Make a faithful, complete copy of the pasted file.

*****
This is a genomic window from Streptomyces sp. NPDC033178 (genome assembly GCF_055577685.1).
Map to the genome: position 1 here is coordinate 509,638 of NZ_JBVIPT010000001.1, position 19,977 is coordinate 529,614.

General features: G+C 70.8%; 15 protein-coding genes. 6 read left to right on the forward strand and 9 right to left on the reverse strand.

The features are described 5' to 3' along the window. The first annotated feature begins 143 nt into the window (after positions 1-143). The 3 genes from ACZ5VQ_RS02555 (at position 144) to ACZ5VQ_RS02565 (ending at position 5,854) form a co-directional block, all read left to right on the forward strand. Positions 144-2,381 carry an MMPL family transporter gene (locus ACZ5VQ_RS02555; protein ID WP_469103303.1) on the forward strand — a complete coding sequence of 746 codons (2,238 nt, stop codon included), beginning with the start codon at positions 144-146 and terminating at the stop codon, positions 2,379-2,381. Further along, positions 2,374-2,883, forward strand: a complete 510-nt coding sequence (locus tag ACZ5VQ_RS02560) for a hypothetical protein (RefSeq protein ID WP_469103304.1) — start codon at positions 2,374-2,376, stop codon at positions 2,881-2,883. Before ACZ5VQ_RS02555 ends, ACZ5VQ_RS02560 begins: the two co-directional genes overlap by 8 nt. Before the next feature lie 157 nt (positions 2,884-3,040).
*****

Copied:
This is a genomic window from Streptomyces sp. NPDC033178 (genome assembly GCF_055577685.1).
Map to the genome: position 1 here is coordinate 509,638 of NZ_JBVIPT010000001.1, position 19,977 is coordinate 529,614.

General features: G+C 70.8%; 15 protein-coding genes. 6 read left to right on the forward strand and 9 right to left on the reverse strand.

The features are described 5' to 3' along the window. The first annotated feature begins 143 nt into the window (after positions 1-143). The 3 genes from ACZ5VQ_RS02555 (at position 144) to ACZ5VQ_RS02565 (ending at position 5,854) form a co-directional block, all read left to right on the forward strand. Positions 144-2,381 carry an MMPL family transporter gene (locus ACZ5VQ_RS02555; protein ID WP_469103303.1) on the forward strand — a complete coding sequence of 746 codons (2,238 nt, stop codon included), beginning with the start codon at positions 144-146 and terminating at the stop codon, positions 2,379-2,381. Further along, positions 2,374-2,883, forward strand: a complete 510-nt coding sequence (locus tag ACZ5VQ_RS02560) for a hypothetical protein (RefSeq protein ID WP_469103304.1) — start codon at positions 2,374-2,376, stop codon at positions 2,881-2,883. Before ACZ5VQ_RS02555 ends, ACZ5VQ_RS02560 begins: the two co-directional genes overlap by 8 nt. Before the next feature lie 157 nt (positions 2,884-3,040).